In 1898, Carlotta Stewart, at eighteen years of age, came to Hawai‘i with her father (probably at his urging,) to continue her education and to begin planning her future. (Guttman)
The third child of Thomas McCants Stewart and Charlotte Pearl Harris, Carlotta was born in 1881 in Brooklyn, New York, where she attended public schools during her formative years.
Although her father had spent several years in Liberia, Africa, Carlotta had never traveled outside of the continental United States before coming to Hawai‘i.
Her father – a noted black lawyer, civil rights leader and friend of Booker T Washington – was the first African American to be admitted to practice law in Hawaiʻi (1898.) (jtb-org)
She attended Oʻahu College (Punahou,) where she played on the girls’ basketball team. After she graduated from there, she continued with basketball, playing for the YWCA and serving as timekeeper for the local games.
Her brothers McCants and Gilchrist had attended Tuskegee Institute, the Southern vocational school established by Booker T
Washington (1881,) Carlotta lived with her father following a bitter divorce from his first wife. (Broussard)
She graduated from Oʻahu College in 1902, one of eight members in the senior class. The course of study there included classes in philosophy, religion, English, Latin, Greek, French or German, history, economics, mathematics and science.
After graduation, Carlotta completed the requirements for a Normal School certificate (later known as the Teachers’ College,) which she received in 1902, and she promptly accepted a teaching position in the Practice Department of the Normal School.
She had converted to Catholicism during the early-1900s, despite the fact that her father was an ordained minister in the African Methodist Episcopal Church and that she visited the Priory (an Episcopal school) often as a young teacher to pray, study and dine with other females. (Broussard)
Stewart remained at the Normal School for several years, where she taught English; she is listed in the Report of the Superintendent of Public Instruction to the Governor of the Territory of Hawaii between 1902 and 1924.
Her father and stepmother left the Islands in 1905; Carlotta later noted “Sometimes I get quite blue not having a single relative in the Islands. … I soon get over it, for I have such good friends. I want for nothing.”
In 1906, in addition to teaching, she was busy with classes, vacations, camping, surfing and frequent parties. “We took in two dances a week at the Seaside Hotel and played cards at home the other evenings or made up moonlight bathing parties.” (Stewart; Broussard)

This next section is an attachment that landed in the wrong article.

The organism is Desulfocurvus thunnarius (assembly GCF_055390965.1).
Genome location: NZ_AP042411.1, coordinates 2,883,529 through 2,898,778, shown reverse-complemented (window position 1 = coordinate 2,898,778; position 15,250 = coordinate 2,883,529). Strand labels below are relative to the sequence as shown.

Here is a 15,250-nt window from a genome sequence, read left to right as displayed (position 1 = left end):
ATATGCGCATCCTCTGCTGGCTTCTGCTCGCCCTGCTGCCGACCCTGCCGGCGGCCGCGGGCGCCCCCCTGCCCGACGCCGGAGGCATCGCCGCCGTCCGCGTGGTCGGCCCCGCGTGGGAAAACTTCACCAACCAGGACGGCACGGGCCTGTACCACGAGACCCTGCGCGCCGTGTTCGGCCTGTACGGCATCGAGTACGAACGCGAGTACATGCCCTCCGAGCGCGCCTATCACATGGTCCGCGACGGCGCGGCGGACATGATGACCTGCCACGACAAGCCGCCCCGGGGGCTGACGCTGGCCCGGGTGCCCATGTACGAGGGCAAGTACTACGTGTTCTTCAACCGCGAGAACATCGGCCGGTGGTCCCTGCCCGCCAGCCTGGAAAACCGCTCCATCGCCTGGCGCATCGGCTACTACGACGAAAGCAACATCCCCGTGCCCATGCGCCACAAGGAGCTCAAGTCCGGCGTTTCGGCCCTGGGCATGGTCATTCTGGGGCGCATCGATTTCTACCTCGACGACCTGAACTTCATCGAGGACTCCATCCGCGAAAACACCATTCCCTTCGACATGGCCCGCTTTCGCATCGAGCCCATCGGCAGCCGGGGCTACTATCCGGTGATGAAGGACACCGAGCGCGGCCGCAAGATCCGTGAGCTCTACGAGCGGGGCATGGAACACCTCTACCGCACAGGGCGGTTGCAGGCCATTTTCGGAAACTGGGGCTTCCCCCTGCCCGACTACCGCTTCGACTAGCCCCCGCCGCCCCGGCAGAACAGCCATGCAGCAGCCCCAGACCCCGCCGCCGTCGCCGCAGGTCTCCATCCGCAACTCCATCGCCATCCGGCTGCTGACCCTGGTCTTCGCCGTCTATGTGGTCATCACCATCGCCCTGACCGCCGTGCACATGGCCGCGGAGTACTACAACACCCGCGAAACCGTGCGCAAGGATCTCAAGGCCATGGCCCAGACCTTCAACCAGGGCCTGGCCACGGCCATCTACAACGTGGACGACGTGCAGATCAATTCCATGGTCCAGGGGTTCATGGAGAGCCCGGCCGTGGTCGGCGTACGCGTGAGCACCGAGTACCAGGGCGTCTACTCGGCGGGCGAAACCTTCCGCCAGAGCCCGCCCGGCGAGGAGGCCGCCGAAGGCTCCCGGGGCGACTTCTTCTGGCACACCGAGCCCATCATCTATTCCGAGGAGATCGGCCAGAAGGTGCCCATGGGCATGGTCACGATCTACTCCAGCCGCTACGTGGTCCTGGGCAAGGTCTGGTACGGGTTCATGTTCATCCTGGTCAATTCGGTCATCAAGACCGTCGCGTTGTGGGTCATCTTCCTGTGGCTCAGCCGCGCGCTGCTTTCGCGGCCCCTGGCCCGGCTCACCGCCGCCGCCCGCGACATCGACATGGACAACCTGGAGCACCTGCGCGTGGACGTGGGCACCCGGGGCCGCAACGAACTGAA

In 1909, Carlota was noted as a teacher assigned to Koʻolau Elementary School (Kauai,) a later newspaper story noted that she was identified as principal there. “This school (is) situated on the government road near the north side of Moloa‘a Valley, between Anahola and Kilauea”.
Initially, total enrollment for the school was 61, average attendance 59; Japanese 31, Part Hawaiian 19, Hawaiian 7 and Portuguese 4.
“The majority of the children here come from the homes of the small tillers of the soil in the Moloa‘a Valley and thereabouts, especially the rice fields of the Japanese and the kuleanas of the Hawaiians.” (Evening Bulletin, October 14, 1909)
Her rapid advancement in the space of seven years was an impressive achievement, although many black women had established teaching careers and a handful were school administrators by 1909, it was unusual for a black woman at the age of 28 to serve as principal of a multi-racial school.
This achievement was particularly striking in a society in which few black people lived and, therefore, had no political influence to request a job of this magnitude. Her pupils reflected a true cross section of Hawaii’s school-aged population, which grew rapidly between 1900 and 1940.
Conditions were neither difficult nor racially oppressive for a black professional woman, in Hawai‘i, there was no substantial black community before World War II, and Carlotta saw few black people either in classrooms or outside.
Most of her socializing took place in groups, relieving her of the pressure to find a companion with a comparable racial and social background.
She met and married her husband, Yun Tim Lai of Chinese ancestry at Anahola. He was sales manager of the Garden Island Motors, Ltd, an automobile dealership in Lihue, when the couple wed in 1916. (The 19-year marriage ended, however, in 1935, when Lai died suddenly in Hong Kong while visiting his parents.) (Broussard)
Carlotta Stewart Lai never remarried but remained in Hawai’i for the next 17 years, serving as principal and English teacher until her retirement in 1944.
By 1951 Lai’s health grew increasingly more fragile, and, unable to provide for herself without fear of bodily injury, she entered the Manoa Convalescent Home in 1952 and died there on July 6, 1952.
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